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10 Things dads should do now to secure their family’s financial future

By Angelique Ruzicka

While Father’s Day is all about spoiling dad it’s important that fathers, who are generally the breadwinner in the South African household, take some time out to reflect on whether they are doing all they can to secure their family’s financial future. In every household there’s typically some form of debt that’s being serviced.

There’s rent or a mortgage to pay, vehicle loans, store cards, personal loans and credit cards that need to be maintained. It can all add up and create endless uncertainty for the family. But dads can do much to reduce household expenditures, debt and to ensure that the family will be financially secure with or without them. Here’s 10 things you can commit to doing to give your family peace of mind this Father’s Day and beyond:

  1.        Draw up a will

Would your family know what to do if you were to pass on? Have you got a financial plan in place for all your children and your spouse in the event of your death? Have you ensured that everyone is provided for, particularly if you have children from past relationships? Apply your mind and provide a comprehensive will specifying anyone who is receiving financial maintenance from you with their contact details. Make sure that your loved ones will be able to find a copy of this list should the unexpected happen. Also, review this list annually to ensure that it is kept up to date.

  1.        Ensuring the family is adequately insured

If something were to go wrong – is your family adequately insured? What would happen to your spouse and children if you were to pass away or be in an accident and not be able to work? Speak to your financial advisor to ensure that there’s adequate medical, life, disability and funeral cover in place should your family need it.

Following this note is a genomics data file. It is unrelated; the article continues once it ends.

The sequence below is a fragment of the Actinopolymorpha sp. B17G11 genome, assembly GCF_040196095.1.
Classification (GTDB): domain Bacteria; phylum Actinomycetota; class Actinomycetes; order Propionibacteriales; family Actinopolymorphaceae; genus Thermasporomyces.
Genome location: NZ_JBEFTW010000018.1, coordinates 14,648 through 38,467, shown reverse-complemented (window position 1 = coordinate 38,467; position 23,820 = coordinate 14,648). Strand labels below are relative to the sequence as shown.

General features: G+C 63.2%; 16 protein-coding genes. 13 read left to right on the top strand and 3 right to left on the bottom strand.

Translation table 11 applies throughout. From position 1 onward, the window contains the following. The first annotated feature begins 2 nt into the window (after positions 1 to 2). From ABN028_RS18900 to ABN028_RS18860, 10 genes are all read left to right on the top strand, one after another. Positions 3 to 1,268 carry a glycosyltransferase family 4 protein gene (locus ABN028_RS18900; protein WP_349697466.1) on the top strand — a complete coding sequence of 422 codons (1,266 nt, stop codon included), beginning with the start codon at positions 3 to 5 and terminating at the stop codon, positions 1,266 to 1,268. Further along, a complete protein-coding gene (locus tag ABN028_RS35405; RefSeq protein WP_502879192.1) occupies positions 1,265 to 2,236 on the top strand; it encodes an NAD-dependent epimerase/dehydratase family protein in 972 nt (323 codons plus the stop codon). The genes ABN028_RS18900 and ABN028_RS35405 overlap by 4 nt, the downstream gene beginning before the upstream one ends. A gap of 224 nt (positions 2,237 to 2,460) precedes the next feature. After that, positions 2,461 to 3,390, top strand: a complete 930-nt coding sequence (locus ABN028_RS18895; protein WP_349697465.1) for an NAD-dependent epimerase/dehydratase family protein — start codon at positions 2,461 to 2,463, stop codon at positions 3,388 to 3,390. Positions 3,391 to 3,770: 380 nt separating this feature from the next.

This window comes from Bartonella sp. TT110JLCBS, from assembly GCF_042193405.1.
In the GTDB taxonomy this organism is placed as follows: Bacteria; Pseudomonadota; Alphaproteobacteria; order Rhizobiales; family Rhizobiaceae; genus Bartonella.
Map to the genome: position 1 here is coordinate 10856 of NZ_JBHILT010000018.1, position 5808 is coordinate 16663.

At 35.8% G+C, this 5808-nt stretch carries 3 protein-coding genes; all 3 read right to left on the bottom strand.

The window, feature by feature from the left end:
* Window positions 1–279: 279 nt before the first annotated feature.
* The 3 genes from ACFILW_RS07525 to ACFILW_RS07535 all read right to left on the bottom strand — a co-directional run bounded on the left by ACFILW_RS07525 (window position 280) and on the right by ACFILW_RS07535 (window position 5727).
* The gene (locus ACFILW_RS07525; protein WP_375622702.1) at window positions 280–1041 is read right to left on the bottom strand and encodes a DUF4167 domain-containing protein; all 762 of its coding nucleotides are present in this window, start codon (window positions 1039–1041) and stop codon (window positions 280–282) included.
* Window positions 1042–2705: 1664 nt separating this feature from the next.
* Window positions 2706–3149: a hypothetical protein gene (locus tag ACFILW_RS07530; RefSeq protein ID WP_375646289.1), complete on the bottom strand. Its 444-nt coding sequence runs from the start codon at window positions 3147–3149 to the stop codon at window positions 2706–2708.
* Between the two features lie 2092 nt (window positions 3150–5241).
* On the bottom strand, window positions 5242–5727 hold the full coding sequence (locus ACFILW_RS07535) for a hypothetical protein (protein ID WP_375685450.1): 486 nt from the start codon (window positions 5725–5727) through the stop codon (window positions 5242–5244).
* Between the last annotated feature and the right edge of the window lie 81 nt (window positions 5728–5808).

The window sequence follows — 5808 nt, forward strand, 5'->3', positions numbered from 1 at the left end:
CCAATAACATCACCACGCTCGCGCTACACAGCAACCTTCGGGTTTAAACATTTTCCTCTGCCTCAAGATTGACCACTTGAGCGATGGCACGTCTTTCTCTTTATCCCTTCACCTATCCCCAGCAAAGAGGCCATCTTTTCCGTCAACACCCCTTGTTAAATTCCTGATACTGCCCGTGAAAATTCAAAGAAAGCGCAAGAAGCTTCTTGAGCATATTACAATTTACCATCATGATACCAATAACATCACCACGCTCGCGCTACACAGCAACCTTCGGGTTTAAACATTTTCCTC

1.        Make moves to be debt free

Compile a list of the lenders you owe money to and work out how long it would take to pay them off. If you can save some money elsewhere by cutting out on luxuries, like DStv, dedicate this extra money to your debt to help you to pay it off faster. If you find you are struggling to cope speak to an accredited financial advisor or debt counsellor to help you construct a plan to pay back your money so you don’t lose your home or other assets like your car in the event that debt collectors come to repossess your goods. There’s no shame in admitting that you have debt. But the sooner you address your debt problems the better life will become for you and your family.

  1.        Cut back on expenses and fees

If you find your family can’t afford certain luxuries or you need to find more money to pay off your debt the best way of doing this is to cut back on expenses and fees. When it comes to your savings you can reduce the fees too. Consider investing in exchange traded funds (ETFs) which don’t have expensive asset managers choosing investments on your behalf. ETFs are a form of collective investment that can be bought and sold like shares. They are designed to track an index and there are a number of companies that enable you to invest in them like Ashburton and Satrix. Consider robo-advisors to get the costs down too. Increasingly, people are turning to automated online systems to choose their investment portfolio for them. We’re not saying ditch your financial advisor all together but consider robo-advice provided by the likes of Itransact because their fees are low (below 1%), compared to some fees attached to actively managed funds which can range from 3-6%. “With 1% you lose out on 17% of your savings to fees, with 2% you lose out on 31% of your savings and on 3% you lose 42% of your hard earned savings,” points out Lance Solms head of Itransact.  

  1.        Drawing up a family budget

Drawing up a budget may seem like a mundane task but it’s one of the best ways to get a snapshot on the family finances and how much is spent on goods and services. “If you have no idea what is coming in or out of your bank account, there is no way you are able to budget effectively. In fact, your bank statement is the perfect place to start budgeting, if you don’t have one in place, or aren’t the best at keeping on top of it,” says Ryan Prozesky, CEO of FNB Value Banking Solutions. There are also plenty of online budgeting tools that could help you if you don’t want to draw one up yourself like Old Mutual’s 22Seven, Nedbank’s MyFinancialLife or DebtBuster’s budget calculator. If you need to work out what you need for retirement, use Justmoney’s retirement calculator.